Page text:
Plant and Soil

, Volume 429, Issue 1–2, pp 199–211 | Cite as

Establishing rates of lateral expansion of cyanobacterial biological soil crusts for optimal restoration

  • Kira Sorochkina
  • Sergio Velasco Ayuso
  • Ferran Garcia-PichelEmail author
Regular Article



Biocrusts that form on topsoils contribute ecosystem services to drylands, and their loss under anthropogenic pressure has negative ecological consequences. Therefore, development of biocrust inoculation technology for restoration is of interest. This requires knowledge of biocrust growth and dispersal. To contribute to this, we determined the speed at which biocrusts expand laterally based on the self-propelled motility of cyanobacteria.


We inoculated sterile soil with natural biocrusts and incubated them over a year in a greenhouse under conditions mimicking local precipitation, monitoring the crust’s lateral expansion using time-course photography, chlorophyll a content, and microscopic inspection. Concurrent uninoculated controls served to monitor, and discount, natural inoculation by aeolian propagules.


While the expansion front was highly variable in space, biocrusts expanded in the order of 2 cm month−1, but only in seasons with moderate temperatures (Spring and Fall). Microcoleus vaginatus, Microcoleus steenstrupii, and Scytonema spp. advanced at averages of 1 cm month−1, the crust advance front being preferentially driven by specialized propagules (hormogonia). These rates are within expectations based on instantaneous gliding motility speeds of cyanobacteria.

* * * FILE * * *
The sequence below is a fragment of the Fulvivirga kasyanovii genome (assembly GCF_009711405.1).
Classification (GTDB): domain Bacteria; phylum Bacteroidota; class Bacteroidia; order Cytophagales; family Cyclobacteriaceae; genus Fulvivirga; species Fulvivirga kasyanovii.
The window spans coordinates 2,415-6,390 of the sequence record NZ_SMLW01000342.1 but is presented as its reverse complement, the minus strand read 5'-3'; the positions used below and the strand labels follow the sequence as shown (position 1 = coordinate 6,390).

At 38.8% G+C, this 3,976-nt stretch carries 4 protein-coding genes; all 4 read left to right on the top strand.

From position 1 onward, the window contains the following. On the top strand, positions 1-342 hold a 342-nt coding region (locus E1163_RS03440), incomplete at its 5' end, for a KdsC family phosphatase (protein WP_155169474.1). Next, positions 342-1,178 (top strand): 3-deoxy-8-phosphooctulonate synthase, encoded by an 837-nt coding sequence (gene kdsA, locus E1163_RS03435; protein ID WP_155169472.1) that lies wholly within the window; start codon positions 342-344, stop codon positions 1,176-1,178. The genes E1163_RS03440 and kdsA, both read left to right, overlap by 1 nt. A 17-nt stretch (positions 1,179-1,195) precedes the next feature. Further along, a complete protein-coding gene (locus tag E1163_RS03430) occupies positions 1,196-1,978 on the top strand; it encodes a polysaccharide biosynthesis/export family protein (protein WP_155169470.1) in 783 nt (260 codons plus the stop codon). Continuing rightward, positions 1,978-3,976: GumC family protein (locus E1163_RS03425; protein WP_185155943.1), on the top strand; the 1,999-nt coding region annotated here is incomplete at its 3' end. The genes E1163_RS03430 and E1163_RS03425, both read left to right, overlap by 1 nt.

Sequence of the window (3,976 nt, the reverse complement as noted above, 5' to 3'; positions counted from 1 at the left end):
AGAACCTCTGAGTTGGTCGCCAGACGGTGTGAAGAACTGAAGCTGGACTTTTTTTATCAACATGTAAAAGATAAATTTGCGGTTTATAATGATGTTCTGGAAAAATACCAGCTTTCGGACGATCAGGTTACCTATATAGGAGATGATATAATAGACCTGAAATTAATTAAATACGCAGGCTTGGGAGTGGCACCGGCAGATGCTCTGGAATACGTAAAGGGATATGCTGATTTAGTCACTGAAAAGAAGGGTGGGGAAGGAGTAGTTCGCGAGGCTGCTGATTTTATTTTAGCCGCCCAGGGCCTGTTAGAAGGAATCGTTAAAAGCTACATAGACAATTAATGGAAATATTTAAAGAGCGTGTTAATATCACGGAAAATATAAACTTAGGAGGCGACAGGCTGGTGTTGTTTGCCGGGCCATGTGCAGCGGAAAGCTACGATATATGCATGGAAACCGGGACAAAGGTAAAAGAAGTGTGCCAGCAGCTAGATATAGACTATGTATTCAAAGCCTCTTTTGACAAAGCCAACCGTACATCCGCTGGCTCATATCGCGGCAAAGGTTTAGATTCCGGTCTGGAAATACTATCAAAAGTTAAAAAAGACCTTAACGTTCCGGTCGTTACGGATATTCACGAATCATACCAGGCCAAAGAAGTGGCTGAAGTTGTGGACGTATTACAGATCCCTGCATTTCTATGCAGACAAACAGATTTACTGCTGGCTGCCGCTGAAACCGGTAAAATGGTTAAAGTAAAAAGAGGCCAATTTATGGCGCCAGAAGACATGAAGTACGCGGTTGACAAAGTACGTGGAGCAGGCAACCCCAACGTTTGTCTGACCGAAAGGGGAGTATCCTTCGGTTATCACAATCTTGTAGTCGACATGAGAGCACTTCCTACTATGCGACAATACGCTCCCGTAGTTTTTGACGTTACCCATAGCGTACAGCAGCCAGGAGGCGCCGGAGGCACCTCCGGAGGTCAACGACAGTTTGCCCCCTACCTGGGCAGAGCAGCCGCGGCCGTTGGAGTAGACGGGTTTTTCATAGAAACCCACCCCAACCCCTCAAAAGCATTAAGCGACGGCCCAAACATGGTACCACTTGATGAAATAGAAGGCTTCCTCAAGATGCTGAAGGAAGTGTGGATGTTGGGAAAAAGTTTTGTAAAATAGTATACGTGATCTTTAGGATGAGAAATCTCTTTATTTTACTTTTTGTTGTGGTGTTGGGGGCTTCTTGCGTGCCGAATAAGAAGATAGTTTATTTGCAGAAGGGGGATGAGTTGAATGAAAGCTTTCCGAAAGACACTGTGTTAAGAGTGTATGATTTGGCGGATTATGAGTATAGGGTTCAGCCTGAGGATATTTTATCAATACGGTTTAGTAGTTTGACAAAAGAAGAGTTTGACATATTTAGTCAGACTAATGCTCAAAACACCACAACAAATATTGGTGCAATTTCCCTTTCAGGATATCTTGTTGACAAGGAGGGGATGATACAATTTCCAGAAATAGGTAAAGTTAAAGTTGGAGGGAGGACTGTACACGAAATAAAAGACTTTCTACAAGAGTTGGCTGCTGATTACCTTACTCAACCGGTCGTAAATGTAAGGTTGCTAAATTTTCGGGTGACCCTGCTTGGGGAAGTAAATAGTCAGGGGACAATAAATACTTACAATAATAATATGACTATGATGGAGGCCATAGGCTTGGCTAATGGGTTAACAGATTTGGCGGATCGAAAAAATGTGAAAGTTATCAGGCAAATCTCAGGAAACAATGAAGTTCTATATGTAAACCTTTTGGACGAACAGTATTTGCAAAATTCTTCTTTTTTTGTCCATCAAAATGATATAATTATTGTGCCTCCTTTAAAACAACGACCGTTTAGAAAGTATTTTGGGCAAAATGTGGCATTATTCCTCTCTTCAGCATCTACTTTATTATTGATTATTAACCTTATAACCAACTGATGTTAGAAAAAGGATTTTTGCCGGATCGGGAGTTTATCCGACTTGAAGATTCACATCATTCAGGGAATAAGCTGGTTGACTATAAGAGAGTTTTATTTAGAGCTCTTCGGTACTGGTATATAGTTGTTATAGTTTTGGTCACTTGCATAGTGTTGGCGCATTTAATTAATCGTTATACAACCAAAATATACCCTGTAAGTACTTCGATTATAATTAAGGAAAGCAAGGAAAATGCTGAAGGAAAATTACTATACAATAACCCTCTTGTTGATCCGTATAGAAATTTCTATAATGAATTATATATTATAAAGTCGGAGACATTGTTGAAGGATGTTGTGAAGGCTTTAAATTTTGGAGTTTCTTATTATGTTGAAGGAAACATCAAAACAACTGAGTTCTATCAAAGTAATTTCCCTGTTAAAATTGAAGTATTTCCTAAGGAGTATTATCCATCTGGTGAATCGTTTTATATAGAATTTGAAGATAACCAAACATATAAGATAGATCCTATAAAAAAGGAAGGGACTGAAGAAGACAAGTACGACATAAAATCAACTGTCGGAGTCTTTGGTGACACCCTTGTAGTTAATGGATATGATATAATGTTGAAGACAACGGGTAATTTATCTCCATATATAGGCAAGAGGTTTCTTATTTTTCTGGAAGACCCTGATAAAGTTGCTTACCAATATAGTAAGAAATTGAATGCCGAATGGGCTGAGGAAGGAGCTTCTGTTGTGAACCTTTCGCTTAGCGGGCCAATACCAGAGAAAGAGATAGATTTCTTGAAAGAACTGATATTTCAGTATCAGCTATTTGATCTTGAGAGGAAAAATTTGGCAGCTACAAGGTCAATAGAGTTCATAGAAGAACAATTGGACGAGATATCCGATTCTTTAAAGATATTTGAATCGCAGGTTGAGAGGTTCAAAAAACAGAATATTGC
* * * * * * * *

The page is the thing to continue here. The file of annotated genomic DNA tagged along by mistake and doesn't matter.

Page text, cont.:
Based on the expansion capability of biocrusts during growth seasons, greenhouse inoculum units can be optimally spaced to fill 4–8 cm gaps.


Soil restoration Biological soil crust Chlorophyll a Filamentous cyanobacteria Lateral dispersal Sonoran Desert 



This research was partly carried out with funds provided by a Strategic Environmental Research and Development Grant of the U.S. Department of Defense. We thank Heather Throop (Arizona State University) for facilities and aid in the determination of soil textures, and Michael Bliss of Thomas Day laboratory (Arizona State University) for equipment and assistance with measuring PAR.

Compliance with ethical standards

Conflict of interest

The authors declare that they have no conflict of interest.

Supplementary material

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Supplementary Material 1 (DOCX 17 kb)
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Supplementary Material 2 (DOCX 16 kb)
11104_2018_3695_MOESM3_ESM.docx (258 kb)
Supplementary Material 3 (DOCX 257 kb)


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Copyright information

© Springer International Publishing AG, part of Springer Nature 2018

Authors and Affiliations

  • Kira Sorochkina
    • 1
    • 2
  • Sergio Velasco Ayuso
    • 1
  • Ferran Garcia-Pichel
    • 1
    • 2
    Email author
  1. 1.School of Life SciencesArizona State UniversityTempeUSA
  2. 2.Center for Fundamental and Applied Microbiomics, Biodesign InstituteArizona State UniversityTempeUSA

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